Chrysler production car design was revived with the sleek, sculptured Forward Look designs of 1955 that transformed the product line overnight. The Forward Look flagship was the 1955 Chrysler 300, a striking automobile that combined smooth styling with brawny HEMI power.
The 300, arguably the first muscle car, became a legend on and off the race track and set records throughout the 1950s, including a 143-mph performance at Daytona Beach. Each year's model used a new letter of the alphabet as a suffix (skipping "i"), reaching 300L by 1965, after which the model was dropped.
As the Fifties progressed, Chrysler products began to sprout distinctive tailfins, ostensibly to improve handling and stability above 70 miles per hour.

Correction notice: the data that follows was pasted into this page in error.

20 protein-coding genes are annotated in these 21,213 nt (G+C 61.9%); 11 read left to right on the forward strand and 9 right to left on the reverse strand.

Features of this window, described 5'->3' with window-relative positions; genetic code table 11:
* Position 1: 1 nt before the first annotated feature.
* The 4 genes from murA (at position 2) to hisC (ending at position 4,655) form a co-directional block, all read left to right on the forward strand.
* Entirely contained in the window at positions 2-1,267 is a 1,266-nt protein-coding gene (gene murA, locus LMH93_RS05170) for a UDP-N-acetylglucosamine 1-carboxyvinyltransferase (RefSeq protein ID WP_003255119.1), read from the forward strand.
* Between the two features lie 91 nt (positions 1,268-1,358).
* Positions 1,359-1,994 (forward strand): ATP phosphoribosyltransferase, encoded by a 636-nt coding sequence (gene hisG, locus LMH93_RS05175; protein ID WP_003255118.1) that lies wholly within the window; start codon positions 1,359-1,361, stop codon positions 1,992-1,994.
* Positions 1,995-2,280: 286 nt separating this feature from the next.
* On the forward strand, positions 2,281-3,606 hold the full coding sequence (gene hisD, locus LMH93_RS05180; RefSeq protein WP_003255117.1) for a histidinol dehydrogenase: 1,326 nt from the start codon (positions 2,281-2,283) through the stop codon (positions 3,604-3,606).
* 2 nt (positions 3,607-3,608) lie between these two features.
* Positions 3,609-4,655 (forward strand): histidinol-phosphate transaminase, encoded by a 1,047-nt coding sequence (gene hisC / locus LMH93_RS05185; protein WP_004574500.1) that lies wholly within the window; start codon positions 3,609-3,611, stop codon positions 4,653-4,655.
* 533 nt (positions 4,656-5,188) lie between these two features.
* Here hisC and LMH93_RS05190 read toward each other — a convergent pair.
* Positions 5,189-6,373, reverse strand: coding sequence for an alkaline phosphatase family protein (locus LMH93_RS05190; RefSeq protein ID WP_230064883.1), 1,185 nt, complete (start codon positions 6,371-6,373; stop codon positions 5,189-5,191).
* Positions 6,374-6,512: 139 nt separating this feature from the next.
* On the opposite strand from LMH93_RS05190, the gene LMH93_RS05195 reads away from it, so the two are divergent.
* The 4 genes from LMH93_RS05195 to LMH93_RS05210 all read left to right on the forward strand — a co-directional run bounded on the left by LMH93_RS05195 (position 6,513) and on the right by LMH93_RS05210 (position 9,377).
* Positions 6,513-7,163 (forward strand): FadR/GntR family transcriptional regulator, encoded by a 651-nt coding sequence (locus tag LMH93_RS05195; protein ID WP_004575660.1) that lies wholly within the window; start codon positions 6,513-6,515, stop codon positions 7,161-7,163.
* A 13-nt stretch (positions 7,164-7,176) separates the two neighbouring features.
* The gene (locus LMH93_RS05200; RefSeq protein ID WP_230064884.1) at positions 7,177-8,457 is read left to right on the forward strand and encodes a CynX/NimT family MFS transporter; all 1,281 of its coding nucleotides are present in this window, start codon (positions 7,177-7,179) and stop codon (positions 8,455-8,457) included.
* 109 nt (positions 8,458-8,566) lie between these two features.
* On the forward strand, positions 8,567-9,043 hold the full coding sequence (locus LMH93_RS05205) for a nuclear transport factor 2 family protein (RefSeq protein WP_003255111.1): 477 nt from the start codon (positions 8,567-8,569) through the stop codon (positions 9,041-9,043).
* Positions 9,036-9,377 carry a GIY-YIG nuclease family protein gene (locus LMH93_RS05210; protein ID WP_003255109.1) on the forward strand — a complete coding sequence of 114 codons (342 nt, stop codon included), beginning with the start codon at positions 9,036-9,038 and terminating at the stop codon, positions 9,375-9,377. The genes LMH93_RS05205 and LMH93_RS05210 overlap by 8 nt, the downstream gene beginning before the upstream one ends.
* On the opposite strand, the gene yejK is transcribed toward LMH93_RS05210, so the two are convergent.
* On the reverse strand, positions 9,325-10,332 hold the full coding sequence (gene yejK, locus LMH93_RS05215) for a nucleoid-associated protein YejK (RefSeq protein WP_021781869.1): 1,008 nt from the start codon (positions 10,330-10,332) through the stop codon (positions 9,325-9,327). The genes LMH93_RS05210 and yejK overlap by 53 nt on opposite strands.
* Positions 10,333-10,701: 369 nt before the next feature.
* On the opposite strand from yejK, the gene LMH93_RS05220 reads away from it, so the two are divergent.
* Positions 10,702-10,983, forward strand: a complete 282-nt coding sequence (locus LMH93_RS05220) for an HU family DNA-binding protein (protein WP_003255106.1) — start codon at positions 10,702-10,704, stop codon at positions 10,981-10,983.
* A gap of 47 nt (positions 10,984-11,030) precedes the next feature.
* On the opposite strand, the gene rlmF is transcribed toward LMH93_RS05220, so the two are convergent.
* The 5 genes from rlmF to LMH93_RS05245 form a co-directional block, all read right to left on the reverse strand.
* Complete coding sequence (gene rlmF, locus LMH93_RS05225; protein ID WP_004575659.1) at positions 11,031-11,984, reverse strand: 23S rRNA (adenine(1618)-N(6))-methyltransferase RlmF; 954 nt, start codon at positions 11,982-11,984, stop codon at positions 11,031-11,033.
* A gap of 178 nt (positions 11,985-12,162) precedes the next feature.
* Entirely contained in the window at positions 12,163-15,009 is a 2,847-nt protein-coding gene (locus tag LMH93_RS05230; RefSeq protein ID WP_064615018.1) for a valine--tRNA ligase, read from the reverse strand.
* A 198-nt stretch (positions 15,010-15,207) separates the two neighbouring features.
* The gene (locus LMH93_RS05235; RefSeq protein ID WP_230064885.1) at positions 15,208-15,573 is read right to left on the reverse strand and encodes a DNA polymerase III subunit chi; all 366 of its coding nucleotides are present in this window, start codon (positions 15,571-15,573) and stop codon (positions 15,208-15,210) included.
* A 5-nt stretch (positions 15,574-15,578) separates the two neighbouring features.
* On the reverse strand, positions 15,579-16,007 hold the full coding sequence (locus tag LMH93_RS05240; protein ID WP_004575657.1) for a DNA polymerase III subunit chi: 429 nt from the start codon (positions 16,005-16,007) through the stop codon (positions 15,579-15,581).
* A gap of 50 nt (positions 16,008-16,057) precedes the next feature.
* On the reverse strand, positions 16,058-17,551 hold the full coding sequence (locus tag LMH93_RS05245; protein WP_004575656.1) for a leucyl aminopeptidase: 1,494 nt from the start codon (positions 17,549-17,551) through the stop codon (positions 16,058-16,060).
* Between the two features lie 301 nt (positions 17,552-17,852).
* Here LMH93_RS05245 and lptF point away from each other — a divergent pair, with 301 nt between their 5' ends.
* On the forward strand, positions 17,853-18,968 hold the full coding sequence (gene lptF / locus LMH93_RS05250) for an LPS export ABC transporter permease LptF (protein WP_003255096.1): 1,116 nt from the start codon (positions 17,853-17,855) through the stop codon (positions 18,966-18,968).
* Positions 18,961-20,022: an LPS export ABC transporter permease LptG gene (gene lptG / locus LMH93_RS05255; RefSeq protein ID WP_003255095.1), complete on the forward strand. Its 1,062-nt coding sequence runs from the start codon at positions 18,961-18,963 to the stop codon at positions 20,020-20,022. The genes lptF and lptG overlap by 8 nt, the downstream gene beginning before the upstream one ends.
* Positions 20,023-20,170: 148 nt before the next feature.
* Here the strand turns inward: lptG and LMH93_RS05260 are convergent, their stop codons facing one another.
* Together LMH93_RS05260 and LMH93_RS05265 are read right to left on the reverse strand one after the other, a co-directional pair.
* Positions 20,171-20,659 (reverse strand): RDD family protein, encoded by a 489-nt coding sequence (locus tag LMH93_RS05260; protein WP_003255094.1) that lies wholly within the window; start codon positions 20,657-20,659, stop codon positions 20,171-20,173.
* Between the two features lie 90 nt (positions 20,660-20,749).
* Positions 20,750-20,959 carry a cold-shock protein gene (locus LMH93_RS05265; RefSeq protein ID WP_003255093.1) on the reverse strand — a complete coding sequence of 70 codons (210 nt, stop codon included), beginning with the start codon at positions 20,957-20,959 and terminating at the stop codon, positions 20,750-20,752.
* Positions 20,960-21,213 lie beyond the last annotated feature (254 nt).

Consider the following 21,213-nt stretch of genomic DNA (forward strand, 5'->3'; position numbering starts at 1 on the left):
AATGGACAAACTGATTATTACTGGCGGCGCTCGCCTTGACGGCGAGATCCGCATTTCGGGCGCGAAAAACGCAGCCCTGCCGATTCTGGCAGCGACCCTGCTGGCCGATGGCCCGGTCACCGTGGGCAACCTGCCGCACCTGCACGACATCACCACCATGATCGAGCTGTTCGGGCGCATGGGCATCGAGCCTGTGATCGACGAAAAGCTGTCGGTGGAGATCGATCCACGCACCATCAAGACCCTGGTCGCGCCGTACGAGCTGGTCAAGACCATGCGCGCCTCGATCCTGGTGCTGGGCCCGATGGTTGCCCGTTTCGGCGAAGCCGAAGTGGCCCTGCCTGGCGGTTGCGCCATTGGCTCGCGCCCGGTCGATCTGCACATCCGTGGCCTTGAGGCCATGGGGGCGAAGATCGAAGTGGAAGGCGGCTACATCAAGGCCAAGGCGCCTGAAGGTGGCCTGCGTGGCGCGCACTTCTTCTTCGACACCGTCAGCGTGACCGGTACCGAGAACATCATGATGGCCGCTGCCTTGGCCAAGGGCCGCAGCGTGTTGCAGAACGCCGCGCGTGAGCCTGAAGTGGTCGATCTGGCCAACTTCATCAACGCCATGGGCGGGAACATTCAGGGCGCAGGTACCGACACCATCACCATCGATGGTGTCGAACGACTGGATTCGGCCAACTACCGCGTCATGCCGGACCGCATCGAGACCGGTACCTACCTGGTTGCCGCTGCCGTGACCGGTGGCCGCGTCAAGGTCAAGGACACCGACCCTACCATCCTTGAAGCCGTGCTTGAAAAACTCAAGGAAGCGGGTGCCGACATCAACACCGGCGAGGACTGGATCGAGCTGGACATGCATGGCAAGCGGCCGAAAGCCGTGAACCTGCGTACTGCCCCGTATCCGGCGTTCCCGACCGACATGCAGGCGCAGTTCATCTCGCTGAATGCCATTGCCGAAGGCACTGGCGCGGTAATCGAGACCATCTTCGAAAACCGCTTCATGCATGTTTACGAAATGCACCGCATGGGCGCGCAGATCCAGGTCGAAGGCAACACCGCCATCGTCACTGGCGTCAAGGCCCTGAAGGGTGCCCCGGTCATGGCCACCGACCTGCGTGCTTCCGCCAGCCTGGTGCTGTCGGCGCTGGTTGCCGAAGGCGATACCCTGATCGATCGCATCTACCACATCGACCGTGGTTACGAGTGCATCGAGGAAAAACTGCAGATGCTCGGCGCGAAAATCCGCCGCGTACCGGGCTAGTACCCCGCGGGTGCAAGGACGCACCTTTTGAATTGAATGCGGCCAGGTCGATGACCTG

The 1957 Chrysler brand standard-bearer, the 300C, was equipped with a standard 392-cubic-inch, 375-horsepower HEMI, two four-barrel carburetors, a high-output camshaft, Torsion-Aire suspension and the new Torqueflite transmission, making it the fastest, most powerful production car built in America that year and earning it the appellation “beautiful brute.”
Throughout the postwar years, Chrysler engineering leadership paced new styling advances. The company's engineering "firsts" from that era include the first "safety cushion dashboard,” the famous Chrysler push-button transmission (which became an icon of the '50s), power steering, torsion-bar suspension and the first practical alternator (introduced in 1960, it proved so successful it became standard equipment just one year later).
This car was auctioned off by RM Auctions in March of 2010 at the Ritz-Carlton, Amelia Island, Florida.
Source: Chrysler press; RM Auctions